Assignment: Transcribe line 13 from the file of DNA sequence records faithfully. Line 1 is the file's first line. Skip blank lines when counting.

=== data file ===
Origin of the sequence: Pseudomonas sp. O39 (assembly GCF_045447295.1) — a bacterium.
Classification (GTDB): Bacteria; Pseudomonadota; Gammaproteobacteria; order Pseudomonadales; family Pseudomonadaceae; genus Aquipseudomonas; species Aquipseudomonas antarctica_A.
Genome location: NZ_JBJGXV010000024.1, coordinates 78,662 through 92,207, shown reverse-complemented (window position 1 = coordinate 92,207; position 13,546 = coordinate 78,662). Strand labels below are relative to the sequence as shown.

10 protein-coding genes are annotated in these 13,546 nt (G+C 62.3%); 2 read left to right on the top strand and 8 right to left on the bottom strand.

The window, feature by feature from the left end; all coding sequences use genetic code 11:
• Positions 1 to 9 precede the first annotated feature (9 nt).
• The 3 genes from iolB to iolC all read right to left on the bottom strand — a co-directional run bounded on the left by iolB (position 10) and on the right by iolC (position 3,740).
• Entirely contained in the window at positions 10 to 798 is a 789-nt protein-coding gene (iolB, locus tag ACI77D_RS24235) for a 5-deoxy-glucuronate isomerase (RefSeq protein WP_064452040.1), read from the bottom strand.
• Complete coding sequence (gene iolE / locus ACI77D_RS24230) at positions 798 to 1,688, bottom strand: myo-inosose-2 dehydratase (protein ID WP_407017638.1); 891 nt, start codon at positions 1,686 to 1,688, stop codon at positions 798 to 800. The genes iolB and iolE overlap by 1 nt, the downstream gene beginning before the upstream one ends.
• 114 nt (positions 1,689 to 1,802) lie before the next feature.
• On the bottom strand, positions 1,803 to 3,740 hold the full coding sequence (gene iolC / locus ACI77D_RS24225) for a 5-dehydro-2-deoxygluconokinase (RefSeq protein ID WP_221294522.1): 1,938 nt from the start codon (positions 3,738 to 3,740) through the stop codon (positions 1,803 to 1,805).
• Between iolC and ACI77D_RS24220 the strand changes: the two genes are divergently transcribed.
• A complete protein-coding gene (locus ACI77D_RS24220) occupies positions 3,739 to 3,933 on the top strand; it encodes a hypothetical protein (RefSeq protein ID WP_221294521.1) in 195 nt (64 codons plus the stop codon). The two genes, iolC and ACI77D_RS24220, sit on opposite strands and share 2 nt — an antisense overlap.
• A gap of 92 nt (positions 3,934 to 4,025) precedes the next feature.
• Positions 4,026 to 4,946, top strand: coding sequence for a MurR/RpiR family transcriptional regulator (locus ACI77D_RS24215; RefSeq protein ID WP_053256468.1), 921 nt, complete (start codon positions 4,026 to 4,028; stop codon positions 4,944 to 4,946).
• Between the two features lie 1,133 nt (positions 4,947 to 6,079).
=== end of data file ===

• A complete protein-coding gene (locus ACI77D_RS24220) occupies positions 3,739 to 3,933 on the top strand; it encodes a hypothetical protein (RefSeq protein ID WP_221294521.1) in 195 nt (64 codons plus the stop codon). The two genes, iolC and ACI77D_RS24220, sit on opposite strands and share 2 nt — an antisense overlap.